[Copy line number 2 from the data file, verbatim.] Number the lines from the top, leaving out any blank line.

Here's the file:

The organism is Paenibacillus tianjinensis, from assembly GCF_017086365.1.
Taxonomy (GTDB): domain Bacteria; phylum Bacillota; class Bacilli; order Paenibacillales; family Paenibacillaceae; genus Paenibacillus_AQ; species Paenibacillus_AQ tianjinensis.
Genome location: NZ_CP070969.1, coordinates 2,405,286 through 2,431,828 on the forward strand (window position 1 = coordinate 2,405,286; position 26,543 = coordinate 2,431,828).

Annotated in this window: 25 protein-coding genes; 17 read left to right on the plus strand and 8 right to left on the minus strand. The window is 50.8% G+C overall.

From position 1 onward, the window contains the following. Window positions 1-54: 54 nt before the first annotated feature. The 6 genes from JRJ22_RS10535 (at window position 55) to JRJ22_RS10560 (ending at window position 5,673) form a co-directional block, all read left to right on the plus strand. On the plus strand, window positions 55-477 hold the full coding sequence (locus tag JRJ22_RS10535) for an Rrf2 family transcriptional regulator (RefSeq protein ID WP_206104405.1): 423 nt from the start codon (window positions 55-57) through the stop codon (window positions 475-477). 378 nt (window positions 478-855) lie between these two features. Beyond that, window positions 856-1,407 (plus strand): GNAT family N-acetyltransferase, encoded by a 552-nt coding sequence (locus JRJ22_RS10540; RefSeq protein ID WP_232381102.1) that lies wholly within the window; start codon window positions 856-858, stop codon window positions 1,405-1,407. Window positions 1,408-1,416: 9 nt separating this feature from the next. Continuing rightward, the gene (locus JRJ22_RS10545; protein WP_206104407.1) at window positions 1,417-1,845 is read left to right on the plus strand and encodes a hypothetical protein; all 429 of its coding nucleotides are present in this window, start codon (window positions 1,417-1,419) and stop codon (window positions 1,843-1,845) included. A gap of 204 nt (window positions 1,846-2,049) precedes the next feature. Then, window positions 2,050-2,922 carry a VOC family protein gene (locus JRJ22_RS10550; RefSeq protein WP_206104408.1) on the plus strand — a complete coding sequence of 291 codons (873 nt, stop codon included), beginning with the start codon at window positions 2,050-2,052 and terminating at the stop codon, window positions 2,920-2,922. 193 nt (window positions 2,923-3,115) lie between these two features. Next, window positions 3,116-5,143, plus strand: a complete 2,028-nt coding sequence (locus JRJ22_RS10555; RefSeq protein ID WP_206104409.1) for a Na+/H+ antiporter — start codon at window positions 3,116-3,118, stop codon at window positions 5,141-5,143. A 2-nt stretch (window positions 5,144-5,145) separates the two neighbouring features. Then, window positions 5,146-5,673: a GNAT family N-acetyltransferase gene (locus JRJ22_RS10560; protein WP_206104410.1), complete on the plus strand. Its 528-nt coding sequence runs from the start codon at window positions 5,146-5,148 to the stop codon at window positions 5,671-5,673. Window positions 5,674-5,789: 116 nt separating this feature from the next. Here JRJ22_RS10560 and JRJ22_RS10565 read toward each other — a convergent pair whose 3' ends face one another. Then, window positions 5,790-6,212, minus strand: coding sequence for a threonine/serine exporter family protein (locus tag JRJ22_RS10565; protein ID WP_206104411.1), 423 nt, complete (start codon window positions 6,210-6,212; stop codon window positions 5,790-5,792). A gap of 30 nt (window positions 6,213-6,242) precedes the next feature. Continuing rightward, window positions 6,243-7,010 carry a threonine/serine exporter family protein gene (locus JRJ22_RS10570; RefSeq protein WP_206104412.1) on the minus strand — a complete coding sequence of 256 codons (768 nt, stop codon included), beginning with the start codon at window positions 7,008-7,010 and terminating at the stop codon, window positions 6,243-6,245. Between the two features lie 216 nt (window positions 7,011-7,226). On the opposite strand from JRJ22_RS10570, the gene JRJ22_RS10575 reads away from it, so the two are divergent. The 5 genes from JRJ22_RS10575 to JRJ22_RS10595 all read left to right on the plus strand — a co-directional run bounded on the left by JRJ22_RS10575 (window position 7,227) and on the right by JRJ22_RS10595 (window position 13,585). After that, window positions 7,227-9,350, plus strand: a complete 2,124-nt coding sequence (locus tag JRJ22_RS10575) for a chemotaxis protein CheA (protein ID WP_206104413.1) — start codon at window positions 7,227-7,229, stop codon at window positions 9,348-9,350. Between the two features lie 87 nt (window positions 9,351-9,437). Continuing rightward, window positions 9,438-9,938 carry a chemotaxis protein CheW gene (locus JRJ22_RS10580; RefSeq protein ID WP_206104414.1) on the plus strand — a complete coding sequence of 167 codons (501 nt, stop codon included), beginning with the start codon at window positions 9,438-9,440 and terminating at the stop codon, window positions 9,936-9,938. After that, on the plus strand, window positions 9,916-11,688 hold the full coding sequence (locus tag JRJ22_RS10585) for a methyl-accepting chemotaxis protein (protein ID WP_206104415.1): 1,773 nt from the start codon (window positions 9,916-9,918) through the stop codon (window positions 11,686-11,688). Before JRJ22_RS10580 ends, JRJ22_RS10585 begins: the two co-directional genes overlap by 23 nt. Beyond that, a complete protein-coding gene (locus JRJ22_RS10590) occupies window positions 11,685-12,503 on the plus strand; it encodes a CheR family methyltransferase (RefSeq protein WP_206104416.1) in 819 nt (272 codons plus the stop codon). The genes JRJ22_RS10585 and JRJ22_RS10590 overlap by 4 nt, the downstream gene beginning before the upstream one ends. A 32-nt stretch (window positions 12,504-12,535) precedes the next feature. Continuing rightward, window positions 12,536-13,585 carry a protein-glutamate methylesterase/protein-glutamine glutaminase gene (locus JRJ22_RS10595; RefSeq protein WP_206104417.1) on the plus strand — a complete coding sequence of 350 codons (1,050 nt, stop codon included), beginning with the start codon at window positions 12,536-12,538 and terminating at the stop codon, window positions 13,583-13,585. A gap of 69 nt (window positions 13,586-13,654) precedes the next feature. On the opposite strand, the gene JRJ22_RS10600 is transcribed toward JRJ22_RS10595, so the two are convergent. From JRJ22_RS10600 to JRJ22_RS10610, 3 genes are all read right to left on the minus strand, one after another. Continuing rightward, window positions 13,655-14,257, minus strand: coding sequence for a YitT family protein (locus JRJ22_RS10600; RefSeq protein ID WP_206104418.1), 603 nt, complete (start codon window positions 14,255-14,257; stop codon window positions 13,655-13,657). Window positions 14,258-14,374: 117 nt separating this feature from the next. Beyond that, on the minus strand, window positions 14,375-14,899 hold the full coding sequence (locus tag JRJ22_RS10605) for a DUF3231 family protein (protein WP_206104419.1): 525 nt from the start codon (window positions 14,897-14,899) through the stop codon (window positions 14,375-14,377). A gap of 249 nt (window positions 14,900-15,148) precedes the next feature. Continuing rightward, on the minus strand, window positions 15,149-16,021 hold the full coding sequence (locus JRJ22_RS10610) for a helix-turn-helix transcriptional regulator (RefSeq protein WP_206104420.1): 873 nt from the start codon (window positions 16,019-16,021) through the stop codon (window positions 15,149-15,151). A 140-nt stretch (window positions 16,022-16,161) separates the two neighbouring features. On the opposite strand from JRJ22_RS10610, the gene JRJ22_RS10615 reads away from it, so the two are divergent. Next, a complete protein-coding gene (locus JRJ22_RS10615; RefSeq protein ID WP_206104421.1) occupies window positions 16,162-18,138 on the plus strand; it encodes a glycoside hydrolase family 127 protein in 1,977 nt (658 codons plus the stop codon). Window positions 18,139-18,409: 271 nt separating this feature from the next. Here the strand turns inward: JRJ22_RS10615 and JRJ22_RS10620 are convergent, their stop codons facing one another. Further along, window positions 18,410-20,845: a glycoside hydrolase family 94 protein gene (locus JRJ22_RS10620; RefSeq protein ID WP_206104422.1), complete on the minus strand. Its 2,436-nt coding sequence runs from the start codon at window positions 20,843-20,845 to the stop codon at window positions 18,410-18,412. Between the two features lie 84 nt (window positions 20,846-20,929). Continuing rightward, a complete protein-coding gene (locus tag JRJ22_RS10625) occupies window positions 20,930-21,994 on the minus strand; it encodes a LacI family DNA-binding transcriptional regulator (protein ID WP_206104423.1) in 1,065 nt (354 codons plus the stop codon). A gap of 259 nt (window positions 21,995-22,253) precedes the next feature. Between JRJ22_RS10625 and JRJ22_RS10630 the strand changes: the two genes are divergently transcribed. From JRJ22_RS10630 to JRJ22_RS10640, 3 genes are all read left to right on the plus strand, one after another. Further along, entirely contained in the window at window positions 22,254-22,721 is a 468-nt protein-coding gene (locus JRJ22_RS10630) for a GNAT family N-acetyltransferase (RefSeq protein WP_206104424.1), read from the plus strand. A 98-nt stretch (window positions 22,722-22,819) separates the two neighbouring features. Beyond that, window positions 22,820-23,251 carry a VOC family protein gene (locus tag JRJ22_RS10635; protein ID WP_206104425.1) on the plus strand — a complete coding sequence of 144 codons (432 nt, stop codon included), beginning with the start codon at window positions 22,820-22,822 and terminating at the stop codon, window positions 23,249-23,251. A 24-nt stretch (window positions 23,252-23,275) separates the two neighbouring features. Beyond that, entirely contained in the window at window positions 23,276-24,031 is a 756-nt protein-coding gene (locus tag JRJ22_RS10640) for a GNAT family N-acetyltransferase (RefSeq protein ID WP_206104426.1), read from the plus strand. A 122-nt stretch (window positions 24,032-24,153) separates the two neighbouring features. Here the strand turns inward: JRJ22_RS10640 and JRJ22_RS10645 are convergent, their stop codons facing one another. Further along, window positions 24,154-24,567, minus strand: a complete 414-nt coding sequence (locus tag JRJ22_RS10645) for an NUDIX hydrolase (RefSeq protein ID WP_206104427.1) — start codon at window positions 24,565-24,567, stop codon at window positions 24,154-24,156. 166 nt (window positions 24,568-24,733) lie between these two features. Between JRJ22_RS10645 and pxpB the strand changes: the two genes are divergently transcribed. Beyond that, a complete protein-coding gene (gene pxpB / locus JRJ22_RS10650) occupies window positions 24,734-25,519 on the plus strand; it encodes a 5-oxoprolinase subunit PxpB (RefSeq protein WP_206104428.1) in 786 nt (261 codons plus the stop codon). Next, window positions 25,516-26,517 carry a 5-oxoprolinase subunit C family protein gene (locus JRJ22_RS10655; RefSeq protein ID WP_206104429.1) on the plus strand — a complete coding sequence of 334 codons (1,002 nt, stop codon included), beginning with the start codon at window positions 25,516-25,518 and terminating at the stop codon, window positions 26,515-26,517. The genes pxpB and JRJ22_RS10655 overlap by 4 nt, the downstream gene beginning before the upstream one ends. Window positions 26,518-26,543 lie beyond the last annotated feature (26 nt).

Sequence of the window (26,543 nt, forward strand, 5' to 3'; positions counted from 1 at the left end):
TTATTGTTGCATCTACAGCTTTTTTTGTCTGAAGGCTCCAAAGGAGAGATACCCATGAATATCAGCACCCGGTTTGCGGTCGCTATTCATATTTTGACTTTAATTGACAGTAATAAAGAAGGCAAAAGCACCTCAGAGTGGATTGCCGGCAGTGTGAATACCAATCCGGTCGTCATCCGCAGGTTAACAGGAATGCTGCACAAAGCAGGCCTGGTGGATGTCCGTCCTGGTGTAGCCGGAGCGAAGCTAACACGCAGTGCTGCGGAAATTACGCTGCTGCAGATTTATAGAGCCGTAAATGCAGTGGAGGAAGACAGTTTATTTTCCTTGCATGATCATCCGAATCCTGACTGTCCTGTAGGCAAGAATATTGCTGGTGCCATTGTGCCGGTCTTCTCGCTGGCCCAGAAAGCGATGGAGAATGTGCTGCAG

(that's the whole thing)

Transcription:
Taxonomy (GTDB): domain Bacteria; phylum Bacillota; class Bacilli; order Paenibacillales; family Paenibacillaceae; genus Paenibacillus_AQ; species Paenibacillus_AQ tianjinensis.